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Nature and Wildlife

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Photo: Lavur Fredriksen/www.visitfaroeislands.com/The Faroese climate is classified as a Maritime Subarctic climate. The weather is shaped by the presence of the North Atlantic Current, guaranteeing mild winters and cool summers. The average temperature during winter is 3° and 11° during summer. 

Mostly windy, and cloudy, the islands have about 260 rainy days annually and sunshine days are a rare sight.  During winter nights are long and days short, down to 5 hours of sunlight. During summer it is barely dark and days can be as long as 19, 5 hours.

The Faroese wildlife consists predominantly of birds. Located on the north-western coast of Streymoy are the Faroese Vestmanna bird cliffs or nesting cliffs. These are the homes and the nesting grounds for thousands of seabirds. The seas surrounding the Faroe Islands serve as an abundant food supply for the birds, making the Faroe Islands the place with the highest concentration of birds in the Atlantic.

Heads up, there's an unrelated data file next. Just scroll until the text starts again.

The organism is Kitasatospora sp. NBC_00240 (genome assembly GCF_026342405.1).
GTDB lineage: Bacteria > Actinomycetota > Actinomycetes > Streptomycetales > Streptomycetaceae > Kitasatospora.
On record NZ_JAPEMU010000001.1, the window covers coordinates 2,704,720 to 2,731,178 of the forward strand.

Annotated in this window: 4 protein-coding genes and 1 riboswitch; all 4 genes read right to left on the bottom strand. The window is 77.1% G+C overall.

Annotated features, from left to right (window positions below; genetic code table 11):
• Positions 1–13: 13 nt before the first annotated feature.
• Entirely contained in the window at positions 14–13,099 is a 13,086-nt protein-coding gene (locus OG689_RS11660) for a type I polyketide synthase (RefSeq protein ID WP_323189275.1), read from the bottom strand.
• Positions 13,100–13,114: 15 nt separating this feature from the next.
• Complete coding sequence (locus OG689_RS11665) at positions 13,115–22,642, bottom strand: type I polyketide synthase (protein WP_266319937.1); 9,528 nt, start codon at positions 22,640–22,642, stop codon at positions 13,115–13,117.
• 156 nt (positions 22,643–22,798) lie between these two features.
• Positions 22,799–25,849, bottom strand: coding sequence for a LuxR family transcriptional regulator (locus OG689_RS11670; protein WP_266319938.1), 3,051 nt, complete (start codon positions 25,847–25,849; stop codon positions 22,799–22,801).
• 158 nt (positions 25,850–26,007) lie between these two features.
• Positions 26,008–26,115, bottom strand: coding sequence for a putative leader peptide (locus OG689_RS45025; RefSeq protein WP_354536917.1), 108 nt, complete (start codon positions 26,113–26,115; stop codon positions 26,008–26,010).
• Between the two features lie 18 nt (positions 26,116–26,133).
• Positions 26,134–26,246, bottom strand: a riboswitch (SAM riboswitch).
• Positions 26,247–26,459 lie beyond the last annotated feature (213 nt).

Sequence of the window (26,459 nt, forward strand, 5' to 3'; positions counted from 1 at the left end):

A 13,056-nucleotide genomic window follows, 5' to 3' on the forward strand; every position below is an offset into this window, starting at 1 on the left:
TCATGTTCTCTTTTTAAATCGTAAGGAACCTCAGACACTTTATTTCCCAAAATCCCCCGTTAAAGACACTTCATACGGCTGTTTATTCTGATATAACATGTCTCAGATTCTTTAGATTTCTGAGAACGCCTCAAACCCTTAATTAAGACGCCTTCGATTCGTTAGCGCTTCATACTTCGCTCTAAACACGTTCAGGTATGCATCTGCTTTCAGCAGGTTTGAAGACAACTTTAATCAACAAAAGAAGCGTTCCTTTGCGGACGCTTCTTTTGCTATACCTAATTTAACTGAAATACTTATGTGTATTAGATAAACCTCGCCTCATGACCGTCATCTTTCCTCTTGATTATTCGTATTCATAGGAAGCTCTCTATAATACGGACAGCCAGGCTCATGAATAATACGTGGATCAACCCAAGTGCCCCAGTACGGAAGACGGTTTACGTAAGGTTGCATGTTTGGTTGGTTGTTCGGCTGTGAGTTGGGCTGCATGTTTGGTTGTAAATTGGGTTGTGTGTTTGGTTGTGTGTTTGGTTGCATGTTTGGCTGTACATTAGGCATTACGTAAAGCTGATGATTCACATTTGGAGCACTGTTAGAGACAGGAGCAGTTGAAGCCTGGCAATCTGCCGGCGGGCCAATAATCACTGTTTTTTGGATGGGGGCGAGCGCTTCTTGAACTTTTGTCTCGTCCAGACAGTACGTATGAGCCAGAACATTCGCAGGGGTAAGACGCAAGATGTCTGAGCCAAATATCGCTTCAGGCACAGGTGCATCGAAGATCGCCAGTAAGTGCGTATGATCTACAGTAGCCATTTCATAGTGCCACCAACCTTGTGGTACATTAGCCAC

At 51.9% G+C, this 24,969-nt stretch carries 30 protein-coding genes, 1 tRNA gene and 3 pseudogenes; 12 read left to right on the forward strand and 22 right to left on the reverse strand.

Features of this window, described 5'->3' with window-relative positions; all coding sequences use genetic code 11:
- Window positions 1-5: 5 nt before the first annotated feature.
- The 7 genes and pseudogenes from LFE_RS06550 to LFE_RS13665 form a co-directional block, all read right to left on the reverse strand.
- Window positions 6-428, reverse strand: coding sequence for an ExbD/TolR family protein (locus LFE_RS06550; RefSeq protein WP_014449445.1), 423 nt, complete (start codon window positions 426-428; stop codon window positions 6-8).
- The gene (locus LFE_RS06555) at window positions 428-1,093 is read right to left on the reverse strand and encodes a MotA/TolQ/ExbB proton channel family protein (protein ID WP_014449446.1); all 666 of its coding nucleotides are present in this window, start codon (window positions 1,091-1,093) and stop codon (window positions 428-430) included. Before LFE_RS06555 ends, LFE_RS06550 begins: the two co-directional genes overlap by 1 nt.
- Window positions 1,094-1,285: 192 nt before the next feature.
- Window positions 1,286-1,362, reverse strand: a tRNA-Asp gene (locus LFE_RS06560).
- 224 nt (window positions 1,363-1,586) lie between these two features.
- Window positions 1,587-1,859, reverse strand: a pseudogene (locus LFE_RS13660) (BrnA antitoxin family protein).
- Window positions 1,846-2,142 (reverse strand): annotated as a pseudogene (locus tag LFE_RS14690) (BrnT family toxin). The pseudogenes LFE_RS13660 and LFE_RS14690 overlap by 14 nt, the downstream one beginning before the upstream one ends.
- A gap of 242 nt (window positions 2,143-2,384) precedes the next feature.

Among the typical species seen are the Common Murre, Thick-billed Murre, Razorbill, Kittiwake, Little Auk and Atlantic Puffin. The island of Nólsoy has the world’s largest colony of European Storm Petrel. The Oystercatcher is the Faroese national bird and returns to the islands around the beginning of March. Throughout spring and summer the Oystercatcher’s, or in Faroese Tjaldur’s, call can be heard all over the country.

To read more about the nature and wildlife of the Faroe islands, visit: http://www.visitfaroeislands.com/about-the-faroe-islands/geology,-fauna-and-flora/